Trolley Square utility box mural project

Trolley Square project turns utility boxes into art

Betsy Price Culture, Headlines

Trolley Square utility box mural project

Lelane Rossouw Bancroft shows off her ‘Rockford Water Tower’ in the Trolley Square utility box mural project. (Photo by Nathan Field)

Sungmin Bobyak expected that painting a ladybug mural on a utility box near the Trolley Square fountain plaza would be a solitary experience.

It wasn’t.

Drivers honked and yelled compliments out of their windows as they drove by. People who were walking by stopped to talk, some thanking her profusely for creating the public artwork.

“I thought I would go there and I would pretty much be ignored. I’d just do my thing and leave,” Bobyak said. “It was so much more about community than I thought it would be.”

That sense of community is exactly what organizers want to enhance.

Her ladybug mural is one of 18 organized by Wilmington City Councilman Nathan Field and the Delaware Avenue Community Association.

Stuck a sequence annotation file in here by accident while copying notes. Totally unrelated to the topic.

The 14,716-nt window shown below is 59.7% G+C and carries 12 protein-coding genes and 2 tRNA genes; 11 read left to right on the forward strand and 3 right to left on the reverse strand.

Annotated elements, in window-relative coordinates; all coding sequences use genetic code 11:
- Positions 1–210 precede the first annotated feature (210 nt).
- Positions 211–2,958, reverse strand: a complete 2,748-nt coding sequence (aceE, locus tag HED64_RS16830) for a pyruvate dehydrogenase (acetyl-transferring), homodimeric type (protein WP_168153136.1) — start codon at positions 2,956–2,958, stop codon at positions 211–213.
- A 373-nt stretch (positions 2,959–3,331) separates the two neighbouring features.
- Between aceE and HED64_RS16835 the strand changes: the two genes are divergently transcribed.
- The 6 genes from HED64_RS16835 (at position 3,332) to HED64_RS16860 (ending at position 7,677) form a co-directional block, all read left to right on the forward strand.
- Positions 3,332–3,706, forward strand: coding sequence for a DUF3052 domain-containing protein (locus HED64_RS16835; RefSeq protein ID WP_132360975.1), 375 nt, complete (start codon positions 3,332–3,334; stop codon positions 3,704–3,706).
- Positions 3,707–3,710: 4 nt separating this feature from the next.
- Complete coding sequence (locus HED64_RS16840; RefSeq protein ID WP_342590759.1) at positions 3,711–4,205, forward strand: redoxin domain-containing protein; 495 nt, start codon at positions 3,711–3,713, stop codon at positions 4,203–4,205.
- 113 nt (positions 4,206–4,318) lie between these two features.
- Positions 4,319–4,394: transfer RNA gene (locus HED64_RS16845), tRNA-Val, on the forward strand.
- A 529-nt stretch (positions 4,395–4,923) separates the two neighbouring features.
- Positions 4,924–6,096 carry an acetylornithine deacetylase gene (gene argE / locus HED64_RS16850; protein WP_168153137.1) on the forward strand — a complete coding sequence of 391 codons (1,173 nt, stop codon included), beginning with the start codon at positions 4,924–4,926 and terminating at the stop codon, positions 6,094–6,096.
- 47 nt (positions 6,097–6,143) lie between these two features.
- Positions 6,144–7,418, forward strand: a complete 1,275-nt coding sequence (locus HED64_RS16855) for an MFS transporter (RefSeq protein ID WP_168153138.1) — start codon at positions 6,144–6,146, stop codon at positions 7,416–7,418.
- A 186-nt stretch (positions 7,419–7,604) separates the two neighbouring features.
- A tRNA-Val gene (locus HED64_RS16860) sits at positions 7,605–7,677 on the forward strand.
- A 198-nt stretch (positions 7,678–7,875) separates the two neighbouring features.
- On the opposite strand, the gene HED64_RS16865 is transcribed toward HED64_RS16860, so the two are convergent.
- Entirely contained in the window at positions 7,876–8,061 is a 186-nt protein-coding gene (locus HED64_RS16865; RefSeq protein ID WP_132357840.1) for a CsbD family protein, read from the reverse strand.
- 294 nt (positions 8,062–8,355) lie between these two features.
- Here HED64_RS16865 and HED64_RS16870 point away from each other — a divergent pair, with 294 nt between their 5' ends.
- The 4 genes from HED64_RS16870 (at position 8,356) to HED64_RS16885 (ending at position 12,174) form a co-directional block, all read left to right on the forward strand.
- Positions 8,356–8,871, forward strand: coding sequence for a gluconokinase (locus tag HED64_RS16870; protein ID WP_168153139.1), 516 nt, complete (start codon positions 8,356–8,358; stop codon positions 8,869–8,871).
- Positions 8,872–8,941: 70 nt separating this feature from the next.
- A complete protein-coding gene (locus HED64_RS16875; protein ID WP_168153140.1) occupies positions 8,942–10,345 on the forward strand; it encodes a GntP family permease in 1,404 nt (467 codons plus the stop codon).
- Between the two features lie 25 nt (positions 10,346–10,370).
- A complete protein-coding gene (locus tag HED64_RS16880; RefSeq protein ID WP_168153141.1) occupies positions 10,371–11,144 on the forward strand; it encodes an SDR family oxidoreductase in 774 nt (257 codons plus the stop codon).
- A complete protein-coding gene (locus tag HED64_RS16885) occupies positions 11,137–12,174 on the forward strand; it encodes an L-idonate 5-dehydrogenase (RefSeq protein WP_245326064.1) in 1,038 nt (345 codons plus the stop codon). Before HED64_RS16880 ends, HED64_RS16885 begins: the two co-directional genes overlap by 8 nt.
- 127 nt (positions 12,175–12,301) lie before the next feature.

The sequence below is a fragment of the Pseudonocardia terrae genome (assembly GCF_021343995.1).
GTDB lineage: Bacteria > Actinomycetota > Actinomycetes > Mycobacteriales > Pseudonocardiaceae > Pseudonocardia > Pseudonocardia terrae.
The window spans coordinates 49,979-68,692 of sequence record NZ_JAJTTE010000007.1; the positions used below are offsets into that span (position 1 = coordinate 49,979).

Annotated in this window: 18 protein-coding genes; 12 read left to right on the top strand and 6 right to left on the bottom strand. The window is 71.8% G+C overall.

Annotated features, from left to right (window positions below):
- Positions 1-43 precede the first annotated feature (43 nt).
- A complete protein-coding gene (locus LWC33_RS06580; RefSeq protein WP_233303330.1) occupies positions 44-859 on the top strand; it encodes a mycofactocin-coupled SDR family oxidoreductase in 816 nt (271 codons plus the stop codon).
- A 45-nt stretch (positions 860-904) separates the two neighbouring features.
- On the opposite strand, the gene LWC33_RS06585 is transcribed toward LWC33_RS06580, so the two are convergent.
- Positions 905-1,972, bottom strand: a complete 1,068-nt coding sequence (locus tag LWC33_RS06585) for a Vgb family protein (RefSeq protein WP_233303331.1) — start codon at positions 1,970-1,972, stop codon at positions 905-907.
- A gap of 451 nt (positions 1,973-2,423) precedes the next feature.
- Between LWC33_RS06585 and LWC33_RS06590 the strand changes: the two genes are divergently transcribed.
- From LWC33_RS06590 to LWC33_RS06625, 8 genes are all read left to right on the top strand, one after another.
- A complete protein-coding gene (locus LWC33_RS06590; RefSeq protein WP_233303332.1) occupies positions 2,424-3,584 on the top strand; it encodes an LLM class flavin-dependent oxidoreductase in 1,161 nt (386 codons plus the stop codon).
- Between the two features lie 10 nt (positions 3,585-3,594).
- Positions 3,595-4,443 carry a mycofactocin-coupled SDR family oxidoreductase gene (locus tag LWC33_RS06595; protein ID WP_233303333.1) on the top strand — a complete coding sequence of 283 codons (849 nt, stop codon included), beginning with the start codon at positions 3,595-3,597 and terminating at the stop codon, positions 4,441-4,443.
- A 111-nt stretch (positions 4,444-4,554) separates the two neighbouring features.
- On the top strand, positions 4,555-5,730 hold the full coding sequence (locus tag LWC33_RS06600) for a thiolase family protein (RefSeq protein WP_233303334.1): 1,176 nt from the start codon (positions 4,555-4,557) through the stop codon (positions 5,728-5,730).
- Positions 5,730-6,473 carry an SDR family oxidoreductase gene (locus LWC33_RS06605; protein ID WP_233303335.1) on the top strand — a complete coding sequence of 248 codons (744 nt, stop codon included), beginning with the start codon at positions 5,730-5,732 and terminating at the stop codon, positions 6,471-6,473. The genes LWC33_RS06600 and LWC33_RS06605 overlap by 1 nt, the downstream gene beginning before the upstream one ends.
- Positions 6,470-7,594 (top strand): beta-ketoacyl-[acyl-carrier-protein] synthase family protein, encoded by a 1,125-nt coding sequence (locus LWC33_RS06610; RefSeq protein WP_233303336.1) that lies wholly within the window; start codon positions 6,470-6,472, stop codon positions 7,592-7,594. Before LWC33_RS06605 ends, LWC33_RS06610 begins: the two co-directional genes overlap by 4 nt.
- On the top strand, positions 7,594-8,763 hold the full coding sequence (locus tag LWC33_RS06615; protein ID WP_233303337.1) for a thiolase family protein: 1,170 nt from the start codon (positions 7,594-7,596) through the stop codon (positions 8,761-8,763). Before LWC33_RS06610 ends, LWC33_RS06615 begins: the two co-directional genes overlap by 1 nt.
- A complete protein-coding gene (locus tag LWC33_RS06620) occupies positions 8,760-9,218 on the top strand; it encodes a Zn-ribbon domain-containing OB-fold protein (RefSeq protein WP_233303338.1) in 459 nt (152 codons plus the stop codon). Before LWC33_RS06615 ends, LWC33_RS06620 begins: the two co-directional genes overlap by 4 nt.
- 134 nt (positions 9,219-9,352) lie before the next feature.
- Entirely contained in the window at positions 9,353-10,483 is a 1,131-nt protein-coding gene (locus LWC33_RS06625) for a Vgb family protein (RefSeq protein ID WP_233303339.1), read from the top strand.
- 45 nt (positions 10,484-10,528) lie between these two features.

The artwork on the utility boxes range from a pair of gold eyes staring at you out of a abstract painting by James Wyatt to a portrait of nearby Rockford Tower by Lelane Rossouw Bancroft to a Gogh Trolley Square incorporating bits of Vincent Van Gogh’s Starry Night by Karen Yarnall.

Utility box murals in Trolley Square

This map shows the locations of all the Trolley Square utility box murals.

“Our goal is to grow Wilmington as a creative and artistic capitol, to add some new creative energy and to kind of increase excitement about living and working in Trolley Square and in the broader city of Wilmington,” Field said.

He got the idea after seeing it done in other cities and states and thought it was perfect for Trolley.

Trolley Square is a little over a mile west of the center of Wilmington. While many people associate it with young people who live to live nearby so they can walk to bars and restaurants, there’s a thriving community of all ages there.

“We’re so much more than a bar scene,” said Lisa Johnson, president of the civic association. “I think we’re more calm and collected, a place to come to relax and have fun.”

Launching Trolley Square project